I was looking through some of those real estate little booklets you get for free at the store. As I was leafing through, I couldn’t help but notice that EVERY SINGLE real estate agent had their picture as part of their ad page for their listings.
This has got to be one of the widest scale mistakes in the branding world that I can think of. Without one exception, people had their picture next to their listings.
Colossal waste of space, folks. If you are in a service industry wherein you are the person people deal with like insurance, real estate, law… etc, don’t use your picture in your ads or on your cards or anywhere else. When you do that, it says either;
1) I think I’m really good looking and I want you to see that;
2) I’m actually pretty UGLY so I had to go to Glamour Shots to get this pic, just so I can look half-way decent;
3) I’m nice looking, so natually you’re going to want to buy from me.
Now, despite my pleadings, if you insist on being a knucklehead and putting your picture in your ad, DON’T DO IT IF YOU LOOK GOOFY!!! For God’s sake, put someone else’s picture there if you need to, just don’t use your own.
Okay… why am I adament you NOT use your picture? Because when someone is looking at your listsings, they are trying to buy a house. They’re not looking for a date. The only reason you’d want to put SOMETHING next to the listings is to create brand awareness so they will easily remember who you were so they can look you up on their own, later, without the help of the book that they have most likely have tossed by the time they call you. Your picture is not going to accomplish that task. Believe me. I can’t look up “hot real estate chick with blue eyes and high, goofy looking collar” on google. If something does come up, I can guarantee it won’t be a real estate listing.
You should always be striving to create “top of the mind” awareness in your branding. In particular for those people who provide a service with lots of competition. Case in point… radio advertising. It works very well and obviously, pictures don’t go over very well in that medium. But they do and say things (the good ones anyway) that ensures that you’ll think of them when you do think of that particular industry.
For instance; the Shane Company. They are a HUGE jewelrey outfit. The owner of the company does this really droll dialogue but the hook is how they close their commercial. It’s the same EXACT copy and has been for years and years. Here in the Portland area, I can even quote it for you, it’s so ingrained in my mind.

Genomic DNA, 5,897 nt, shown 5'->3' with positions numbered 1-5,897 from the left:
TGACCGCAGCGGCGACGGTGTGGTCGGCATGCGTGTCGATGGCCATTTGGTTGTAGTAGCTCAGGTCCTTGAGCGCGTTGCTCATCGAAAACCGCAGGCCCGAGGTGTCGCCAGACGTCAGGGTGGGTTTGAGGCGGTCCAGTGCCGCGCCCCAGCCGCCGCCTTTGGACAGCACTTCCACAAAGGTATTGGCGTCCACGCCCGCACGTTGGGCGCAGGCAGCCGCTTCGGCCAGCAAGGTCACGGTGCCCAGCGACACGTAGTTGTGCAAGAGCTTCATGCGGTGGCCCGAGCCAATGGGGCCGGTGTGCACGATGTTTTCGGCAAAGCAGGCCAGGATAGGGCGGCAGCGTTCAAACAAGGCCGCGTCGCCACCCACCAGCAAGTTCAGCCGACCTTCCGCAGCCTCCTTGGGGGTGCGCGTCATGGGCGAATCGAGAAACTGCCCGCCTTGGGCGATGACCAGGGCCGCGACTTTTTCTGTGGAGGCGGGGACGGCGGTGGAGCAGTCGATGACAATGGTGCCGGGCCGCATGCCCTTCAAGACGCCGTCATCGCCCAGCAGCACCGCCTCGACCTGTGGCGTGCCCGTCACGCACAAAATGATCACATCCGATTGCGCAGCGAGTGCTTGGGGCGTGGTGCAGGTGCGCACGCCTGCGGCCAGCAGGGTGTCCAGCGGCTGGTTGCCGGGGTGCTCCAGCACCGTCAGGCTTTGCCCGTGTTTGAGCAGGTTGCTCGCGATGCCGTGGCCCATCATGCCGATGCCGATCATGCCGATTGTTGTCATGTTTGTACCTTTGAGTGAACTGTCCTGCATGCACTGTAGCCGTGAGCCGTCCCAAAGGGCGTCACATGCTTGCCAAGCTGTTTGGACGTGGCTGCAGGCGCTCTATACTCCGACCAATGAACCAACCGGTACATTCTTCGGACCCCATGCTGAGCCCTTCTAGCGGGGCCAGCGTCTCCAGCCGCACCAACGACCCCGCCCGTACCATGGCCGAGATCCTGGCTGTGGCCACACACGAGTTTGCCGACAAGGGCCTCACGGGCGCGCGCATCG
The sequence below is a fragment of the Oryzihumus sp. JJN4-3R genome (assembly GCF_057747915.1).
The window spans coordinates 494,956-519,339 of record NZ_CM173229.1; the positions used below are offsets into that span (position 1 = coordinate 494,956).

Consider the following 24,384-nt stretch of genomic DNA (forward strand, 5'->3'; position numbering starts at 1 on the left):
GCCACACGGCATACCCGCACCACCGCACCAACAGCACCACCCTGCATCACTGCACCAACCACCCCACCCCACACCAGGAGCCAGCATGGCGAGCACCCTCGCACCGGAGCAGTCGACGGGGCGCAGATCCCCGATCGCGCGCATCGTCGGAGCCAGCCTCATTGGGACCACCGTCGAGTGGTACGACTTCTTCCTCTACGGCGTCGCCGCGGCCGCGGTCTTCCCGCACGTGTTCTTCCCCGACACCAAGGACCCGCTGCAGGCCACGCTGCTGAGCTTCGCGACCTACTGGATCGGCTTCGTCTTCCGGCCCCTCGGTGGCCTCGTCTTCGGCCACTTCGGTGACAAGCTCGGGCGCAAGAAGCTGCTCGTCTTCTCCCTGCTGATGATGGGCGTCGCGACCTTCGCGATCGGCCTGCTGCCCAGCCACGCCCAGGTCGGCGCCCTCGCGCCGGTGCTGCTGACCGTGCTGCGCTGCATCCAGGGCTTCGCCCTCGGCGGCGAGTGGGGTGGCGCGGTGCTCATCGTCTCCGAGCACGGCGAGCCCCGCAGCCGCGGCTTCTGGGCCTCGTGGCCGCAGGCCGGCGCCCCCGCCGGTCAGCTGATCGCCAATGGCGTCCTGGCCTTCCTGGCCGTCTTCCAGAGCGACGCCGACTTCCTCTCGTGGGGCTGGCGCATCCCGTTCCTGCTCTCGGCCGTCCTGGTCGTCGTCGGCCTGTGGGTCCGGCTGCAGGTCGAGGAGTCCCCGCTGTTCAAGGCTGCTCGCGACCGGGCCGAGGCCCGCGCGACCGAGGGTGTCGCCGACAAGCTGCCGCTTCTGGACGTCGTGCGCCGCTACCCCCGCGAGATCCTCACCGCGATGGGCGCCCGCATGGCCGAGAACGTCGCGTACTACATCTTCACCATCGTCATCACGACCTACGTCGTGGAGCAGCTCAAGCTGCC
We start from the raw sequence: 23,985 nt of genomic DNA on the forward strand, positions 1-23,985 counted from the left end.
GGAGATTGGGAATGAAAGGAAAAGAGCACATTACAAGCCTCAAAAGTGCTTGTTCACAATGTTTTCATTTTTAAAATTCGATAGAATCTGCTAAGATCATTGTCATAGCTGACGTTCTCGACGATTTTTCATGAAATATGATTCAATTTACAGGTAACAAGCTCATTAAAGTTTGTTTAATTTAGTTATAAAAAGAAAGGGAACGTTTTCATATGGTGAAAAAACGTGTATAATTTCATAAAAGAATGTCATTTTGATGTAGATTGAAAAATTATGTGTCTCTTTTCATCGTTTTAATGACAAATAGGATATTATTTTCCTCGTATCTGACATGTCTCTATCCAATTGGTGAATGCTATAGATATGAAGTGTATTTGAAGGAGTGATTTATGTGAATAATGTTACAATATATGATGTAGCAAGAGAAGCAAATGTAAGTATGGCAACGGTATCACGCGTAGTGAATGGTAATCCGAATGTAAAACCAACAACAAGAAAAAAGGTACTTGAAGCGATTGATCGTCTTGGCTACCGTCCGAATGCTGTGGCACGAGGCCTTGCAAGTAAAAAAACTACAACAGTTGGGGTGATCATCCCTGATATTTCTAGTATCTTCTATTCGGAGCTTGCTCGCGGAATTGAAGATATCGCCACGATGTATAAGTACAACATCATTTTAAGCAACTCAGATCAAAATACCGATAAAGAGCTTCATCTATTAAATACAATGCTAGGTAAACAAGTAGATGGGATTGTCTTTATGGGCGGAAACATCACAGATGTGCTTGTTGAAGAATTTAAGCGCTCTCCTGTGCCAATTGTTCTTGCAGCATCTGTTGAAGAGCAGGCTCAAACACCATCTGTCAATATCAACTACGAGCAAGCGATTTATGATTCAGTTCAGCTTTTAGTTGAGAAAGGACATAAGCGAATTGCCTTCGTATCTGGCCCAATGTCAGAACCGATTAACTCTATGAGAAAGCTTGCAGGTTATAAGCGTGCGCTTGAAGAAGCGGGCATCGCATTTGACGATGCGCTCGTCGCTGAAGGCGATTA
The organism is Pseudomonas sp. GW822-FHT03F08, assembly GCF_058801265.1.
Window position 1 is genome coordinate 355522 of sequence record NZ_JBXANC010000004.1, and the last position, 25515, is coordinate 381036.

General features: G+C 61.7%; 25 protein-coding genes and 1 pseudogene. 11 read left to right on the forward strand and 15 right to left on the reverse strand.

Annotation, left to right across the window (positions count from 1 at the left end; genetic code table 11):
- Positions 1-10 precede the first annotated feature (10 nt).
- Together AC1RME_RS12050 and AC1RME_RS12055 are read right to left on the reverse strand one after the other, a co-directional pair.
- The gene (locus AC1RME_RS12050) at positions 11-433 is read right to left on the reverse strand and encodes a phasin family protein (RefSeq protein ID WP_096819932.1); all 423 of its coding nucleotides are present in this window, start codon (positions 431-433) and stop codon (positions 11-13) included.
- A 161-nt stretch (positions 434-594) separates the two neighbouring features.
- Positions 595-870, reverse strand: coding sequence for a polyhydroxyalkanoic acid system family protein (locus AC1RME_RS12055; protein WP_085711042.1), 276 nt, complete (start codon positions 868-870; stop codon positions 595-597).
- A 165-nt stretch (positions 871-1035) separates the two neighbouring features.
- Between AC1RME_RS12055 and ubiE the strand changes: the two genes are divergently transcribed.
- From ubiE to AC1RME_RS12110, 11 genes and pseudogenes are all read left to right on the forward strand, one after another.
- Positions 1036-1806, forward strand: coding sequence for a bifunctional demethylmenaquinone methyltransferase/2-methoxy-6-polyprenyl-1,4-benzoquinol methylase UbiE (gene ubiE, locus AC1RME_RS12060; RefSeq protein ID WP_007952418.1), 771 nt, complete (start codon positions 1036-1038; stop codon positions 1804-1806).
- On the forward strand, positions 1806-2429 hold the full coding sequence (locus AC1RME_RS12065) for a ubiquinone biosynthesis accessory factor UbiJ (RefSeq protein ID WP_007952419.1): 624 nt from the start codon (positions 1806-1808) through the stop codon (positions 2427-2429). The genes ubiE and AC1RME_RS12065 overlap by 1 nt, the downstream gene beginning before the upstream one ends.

The Shane Company. Located across the highway from the Washington Square Mall at the corner of 217 and Scholls Ferry Rd. Open Mon through Friday ’till 8. Saturday and Sunday ’till 5. Also available online, at shaneco.com.
Actually, I know it so well, I know they change the hours during the holidays and are open even later. Talk about powerful. Do you think they do bang up business? They sure do. Then I was in California a few years back and heard the same exact commercial, only the last part was specific to that area. I’m sure they’ve been doing the same thing in that market forever as well.
Here’s what I’m getting at. For the 10 seconds I spend on that real estate agent’s page, other than noticing his/her listings, an identifying aspect of their ad should pop out at me and say or portray something so odd, and out of the ordinary, that I remember it when I close that book. It’s wide open, all the ideas you could come up with. Heck, if you had a picture of a big pimply butt in the corner of the page and you named your agency, “Big Pimply Butt” real estate agency, do you think you would stand out and you’d be remembered much more readily over the competition? I think so.
But I think “Big Pimply Butt Real Estate Agency” is already taken. So, you might want to think of something on your own. Just keep your mug out of your ads, unless your mug looks like Arnold Schwarzenegger.